Good evening. I’d like to start by asking all of you a question: Have you ever taken a moment to stop, look back on your life, analyze the decisions you have made, and see how the outcomes from those decisions have affected your life in this very moment?
I grew up in a Catholic household as the middle child of 3 girls. My parents sent us to Our Lady of Peace School from kindergarten to 8th grade. We attended mass every weekend and still do so, and a variety of Christian values were always being taught within our home, such as commitment, respect, patience (especially while waiting for the bathroom with 4 girls in the house), and faith, just to name a few.
I was allowed to choose where I wanted to go to high school, but it was never even a question in my mind. I knew St. Thomas Aquinas was the place for me, because I could easily sense the family atmosphere, and my sister and cousins graduated from Aquinas. I have always looked up to my family because each one of them is a prime example of how to be a good person and how to be a leader in faith. I truly believe that part of their maturation came from St. Thomas, and my theory was true once I became a freshman and got the chance to experience such an amazing Catholic school.
It is stated in the mission of our school, “We are firmly rooted in Christian values, so that all students may reach their potential, becoming fully engaged in mind, body, and spirit.” During these past four years, I have been pushed to achieve my goals, be a good student, and be an overall good person. I have a personal connection with all of my teachers, and it is obvious that they will do anything in order to help me pursue my goals. I have asked countless questions in class, and if I am struggling with a lesson, my teachers ask if I would come to school early or stay later with them so that I could fully understand the material. And they wouldn’t just do that for me, but for any student who needed a little extra one on one time. That is what I love about Catholic education. It isn’t about just learning Bible verses and memorizing the apostles, it’s about leading by example, living as Jesus did, and showing those around you how to be a follower of God by serving others. By offering extra help to students, these teachers are showing how to be a servant of Christ. They are giving up their free time in order to assist those in need, which is important because the world will only become a better place if we all work together to improve each other’s lives. Through the examples by the teachers, the many service hours needed to graduate, and the multiple retreats to become closer with ourselves, our classmates, and God, my classmates and I have grown into maturing Catholics who exemplify our special talents given to us by God.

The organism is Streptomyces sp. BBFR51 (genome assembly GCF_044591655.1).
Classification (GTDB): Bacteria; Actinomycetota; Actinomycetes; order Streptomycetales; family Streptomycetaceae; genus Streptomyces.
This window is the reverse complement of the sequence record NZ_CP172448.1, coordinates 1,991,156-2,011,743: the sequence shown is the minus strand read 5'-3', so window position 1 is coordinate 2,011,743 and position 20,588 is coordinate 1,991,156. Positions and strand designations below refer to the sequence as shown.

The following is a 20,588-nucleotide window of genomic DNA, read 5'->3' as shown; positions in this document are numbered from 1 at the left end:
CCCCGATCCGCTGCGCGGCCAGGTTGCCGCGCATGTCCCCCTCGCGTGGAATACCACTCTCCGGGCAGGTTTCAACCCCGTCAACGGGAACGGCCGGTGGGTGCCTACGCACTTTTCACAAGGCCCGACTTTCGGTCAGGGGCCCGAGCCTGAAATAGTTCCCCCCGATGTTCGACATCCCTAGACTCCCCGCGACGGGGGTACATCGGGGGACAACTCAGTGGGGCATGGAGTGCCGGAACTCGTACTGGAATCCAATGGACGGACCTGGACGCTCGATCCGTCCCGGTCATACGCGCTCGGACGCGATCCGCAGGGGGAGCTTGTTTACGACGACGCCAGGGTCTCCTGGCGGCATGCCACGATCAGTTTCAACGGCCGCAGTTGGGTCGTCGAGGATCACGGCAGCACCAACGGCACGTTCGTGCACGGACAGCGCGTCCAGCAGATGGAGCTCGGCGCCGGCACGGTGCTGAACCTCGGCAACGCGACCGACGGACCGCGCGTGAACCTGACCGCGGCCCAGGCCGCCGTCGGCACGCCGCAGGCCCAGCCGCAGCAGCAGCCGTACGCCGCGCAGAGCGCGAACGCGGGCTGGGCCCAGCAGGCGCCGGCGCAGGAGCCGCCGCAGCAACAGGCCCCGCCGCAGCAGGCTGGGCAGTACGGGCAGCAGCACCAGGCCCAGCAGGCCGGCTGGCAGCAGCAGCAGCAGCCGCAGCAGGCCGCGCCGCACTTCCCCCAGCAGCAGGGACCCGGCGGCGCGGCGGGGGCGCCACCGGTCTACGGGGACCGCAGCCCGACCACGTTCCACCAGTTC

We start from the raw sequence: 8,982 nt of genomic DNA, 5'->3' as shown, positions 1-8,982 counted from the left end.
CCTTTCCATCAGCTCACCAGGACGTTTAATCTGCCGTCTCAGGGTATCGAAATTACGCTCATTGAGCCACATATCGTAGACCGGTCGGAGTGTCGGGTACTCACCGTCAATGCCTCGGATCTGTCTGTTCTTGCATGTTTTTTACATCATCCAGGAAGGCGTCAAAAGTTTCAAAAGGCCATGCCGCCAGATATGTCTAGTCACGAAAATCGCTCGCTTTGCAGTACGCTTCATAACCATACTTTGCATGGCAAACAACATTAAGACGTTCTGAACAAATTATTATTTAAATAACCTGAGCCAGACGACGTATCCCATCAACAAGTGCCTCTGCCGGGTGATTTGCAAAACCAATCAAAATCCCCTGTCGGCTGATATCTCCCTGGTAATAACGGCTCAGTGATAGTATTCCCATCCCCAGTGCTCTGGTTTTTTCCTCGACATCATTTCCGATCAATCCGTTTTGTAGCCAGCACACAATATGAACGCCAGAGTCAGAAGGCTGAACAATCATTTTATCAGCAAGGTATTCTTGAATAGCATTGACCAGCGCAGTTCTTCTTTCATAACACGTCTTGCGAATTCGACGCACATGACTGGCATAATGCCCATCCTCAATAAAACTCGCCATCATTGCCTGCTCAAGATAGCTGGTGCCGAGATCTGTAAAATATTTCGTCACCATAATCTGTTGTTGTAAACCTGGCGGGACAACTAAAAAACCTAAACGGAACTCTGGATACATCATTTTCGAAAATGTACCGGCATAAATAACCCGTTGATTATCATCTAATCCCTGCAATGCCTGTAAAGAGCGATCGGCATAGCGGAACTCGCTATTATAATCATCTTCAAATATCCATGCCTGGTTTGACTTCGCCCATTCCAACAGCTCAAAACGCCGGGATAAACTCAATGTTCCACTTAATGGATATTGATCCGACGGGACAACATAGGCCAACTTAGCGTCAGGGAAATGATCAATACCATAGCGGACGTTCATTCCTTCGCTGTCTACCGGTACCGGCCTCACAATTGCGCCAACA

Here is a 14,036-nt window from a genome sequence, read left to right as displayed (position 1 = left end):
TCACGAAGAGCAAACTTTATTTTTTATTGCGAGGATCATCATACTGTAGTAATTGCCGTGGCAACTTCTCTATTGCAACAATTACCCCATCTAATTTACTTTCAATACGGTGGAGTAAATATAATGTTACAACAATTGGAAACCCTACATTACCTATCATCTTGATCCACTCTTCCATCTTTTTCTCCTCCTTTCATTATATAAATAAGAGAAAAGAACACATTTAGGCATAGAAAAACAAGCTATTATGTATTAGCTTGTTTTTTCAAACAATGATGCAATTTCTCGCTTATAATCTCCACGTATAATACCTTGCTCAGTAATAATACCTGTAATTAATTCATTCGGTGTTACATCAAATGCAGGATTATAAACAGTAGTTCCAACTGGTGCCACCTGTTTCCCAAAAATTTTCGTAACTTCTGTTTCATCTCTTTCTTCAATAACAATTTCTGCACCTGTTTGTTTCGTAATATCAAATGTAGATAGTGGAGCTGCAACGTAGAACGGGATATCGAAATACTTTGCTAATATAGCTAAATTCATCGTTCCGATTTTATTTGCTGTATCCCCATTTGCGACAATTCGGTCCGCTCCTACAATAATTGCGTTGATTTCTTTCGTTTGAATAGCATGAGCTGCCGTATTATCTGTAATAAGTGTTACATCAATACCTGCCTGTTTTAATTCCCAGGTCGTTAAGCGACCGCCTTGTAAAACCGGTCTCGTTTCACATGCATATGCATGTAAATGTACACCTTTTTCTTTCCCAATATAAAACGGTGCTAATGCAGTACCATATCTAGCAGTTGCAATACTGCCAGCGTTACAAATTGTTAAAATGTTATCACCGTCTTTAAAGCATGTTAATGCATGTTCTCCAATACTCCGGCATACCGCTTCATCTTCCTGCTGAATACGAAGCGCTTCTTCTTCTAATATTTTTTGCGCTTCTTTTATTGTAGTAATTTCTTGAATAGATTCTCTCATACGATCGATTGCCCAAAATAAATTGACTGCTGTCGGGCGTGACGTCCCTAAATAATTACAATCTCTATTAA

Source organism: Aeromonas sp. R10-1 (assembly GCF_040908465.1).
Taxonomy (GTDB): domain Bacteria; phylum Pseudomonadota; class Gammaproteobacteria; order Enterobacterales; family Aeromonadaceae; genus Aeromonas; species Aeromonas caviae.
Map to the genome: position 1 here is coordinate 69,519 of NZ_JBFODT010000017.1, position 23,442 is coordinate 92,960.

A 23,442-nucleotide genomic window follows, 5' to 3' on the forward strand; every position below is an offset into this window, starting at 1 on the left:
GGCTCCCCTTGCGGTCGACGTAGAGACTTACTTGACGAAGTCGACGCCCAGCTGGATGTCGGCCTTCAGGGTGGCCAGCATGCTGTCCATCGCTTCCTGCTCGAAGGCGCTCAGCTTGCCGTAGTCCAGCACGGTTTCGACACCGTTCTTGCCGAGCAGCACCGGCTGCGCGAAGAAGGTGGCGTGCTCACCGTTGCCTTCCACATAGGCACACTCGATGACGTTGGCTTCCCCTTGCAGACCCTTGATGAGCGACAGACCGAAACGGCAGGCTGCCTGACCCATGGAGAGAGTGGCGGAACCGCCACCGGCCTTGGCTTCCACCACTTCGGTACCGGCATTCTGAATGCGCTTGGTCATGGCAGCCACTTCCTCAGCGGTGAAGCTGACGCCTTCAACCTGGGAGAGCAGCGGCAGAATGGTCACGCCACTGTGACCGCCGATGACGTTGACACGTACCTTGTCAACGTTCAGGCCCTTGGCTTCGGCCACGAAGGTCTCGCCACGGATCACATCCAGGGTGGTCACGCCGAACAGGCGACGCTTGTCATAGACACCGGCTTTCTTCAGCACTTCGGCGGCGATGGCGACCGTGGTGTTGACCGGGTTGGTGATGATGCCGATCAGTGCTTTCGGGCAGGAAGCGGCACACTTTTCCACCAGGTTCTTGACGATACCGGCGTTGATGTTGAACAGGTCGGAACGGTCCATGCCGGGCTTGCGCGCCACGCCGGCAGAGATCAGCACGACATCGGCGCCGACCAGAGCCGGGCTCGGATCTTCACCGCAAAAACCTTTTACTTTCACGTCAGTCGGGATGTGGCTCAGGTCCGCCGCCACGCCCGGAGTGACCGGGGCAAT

I would like to say thank you to everyone I have been blessed to meet throughout my experience at St. Thomas. I would also like to thank, and congratulate, everyone here tonight. Whether you won an award or not, you have impacted someone’s life for the better, and that, is what it means to be a Catholic. I want to personally congratulate one of the Golden Apple Award winners whom I have had the honor to learn from. It’s a good thing this award is for teaching and not handwriting, right Mrs. Faigley?! Mrs. Faigley has had some life changing events over the past couple of years, and I first got to know her right in the middle of this hard time in her life. From the very first day, it was easy to see how much she loved english and literature, and how much she adored her cats and dogs, but what I noticed the most is how passionate she was. English is a difficult subject to teach, yet Mrs. Faigley never gave up on a student, and she always encouraged us to write from our hearts. She taught me how to write a research paper and give a speech, which is partly why I am so honored to be up here talking about her today. But most importantly, she taught me to embrace what I love and care about, even if others don’t agree with me. She has taught me to be myself and to be confident in who I am as a person, and I cannot thank her enough for that. She probably doesn’t even know it, but anytime I see her in the hallway, she always says hi to me and asks how my day is going. That means the world to me. She is so selfless and cares more about if I’m having a good day, even if she isn’t.
I was also blessed to go on our 3 day senior retreat with her, another advantage of attending a Catholic school, and at Kairos, Mrs. Faigley and I got to learn more about each other and it truly made our relationship deeper. There is no one more deserving of this award than my English teacher and friend. Mrs. Faigley, I cannot express how proud I am to know you, how proud the whole Aquinas community is, and how proud I know Mr. Faigley is of you.
I previously asked all of you to reflect on your life’s decisions and how they have affected you at this very moment. The best decision I have ever made is choosing to attend St. Thomas Aquinas. I was able to further continue my academics, deepen my Catholic faith, and I have met so many amazing people and created memories that I will cherish for the rest of my life. My Catholic education has taught me that the most important thing in life is to serve others in honor of our Lord. There is a quote from Bishop Ken Untener that I think perfectly sums up what a teacher’s duty is within her classroom and how everyone should act in our world today. He says, “We plant the seeds that one day will grow. We may never see the end results, but that is the difference between the master builder and the worker.” Congratulations to all of the award recipients, and I would like to thank you on behalf of all of the students your life’s work has impacted for the better. Thank you!